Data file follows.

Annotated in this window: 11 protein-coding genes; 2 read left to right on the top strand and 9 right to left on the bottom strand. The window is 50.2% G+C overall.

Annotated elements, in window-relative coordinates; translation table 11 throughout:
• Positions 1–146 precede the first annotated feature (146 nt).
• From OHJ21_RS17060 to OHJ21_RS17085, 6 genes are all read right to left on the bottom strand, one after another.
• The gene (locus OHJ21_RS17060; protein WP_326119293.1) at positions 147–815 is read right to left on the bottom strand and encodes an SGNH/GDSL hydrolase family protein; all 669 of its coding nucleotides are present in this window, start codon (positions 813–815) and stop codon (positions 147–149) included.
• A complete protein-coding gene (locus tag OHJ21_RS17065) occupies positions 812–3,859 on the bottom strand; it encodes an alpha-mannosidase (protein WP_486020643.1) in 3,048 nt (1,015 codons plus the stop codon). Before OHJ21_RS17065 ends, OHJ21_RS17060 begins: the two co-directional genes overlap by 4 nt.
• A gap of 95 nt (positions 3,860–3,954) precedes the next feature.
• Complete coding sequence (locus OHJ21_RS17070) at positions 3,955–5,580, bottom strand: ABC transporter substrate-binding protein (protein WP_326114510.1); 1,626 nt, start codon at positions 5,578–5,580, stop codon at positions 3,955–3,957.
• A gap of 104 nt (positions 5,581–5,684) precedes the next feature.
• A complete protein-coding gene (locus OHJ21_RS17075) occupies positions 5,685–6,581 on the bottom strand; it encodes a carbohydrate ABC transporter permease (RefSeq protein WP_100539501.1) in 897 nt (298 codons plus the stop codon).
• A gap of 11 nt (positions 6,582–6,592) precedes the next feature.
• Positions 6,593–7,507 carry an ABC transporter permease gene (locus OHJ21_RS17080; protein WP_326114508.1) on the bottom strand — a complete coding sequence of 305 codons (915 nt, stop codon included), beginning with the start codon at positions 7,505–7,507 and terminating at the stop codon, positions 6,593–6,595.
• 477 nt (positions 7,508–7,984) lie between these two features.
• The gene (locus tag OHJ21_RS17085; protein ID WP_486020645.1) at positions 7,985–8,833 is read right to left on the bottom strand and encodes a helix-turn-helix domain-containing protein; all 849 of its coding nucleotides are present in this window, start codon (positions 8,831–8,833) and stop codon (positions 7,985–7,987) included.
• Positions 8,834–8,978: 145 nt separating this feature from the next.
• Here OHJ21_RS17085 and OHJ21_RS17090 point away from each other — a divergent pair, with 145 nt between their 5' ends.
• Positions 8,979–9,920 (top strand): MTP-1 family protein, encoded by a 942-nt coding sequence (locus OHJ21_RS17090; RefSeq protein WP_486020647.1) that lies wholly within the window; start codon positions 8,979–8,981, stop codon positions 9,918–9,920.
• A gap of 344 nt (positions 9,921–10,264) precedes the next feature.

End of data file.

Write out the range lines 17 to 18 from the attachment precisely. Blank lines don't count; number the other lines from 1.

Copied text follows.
• Positions 8,979–9,920 (top strand): MTP-1 family protein, encoded by a 942-nt coding sequence (locus OHJ21_RS17090; RefSeq protein WP_486020647.1) that lies wholly within the window; start codon positions 8,979–8,981, stop codon positions 9,918–9,920.
• A gap of 344 nt (positions 9,921–10,264) precedes the next feature.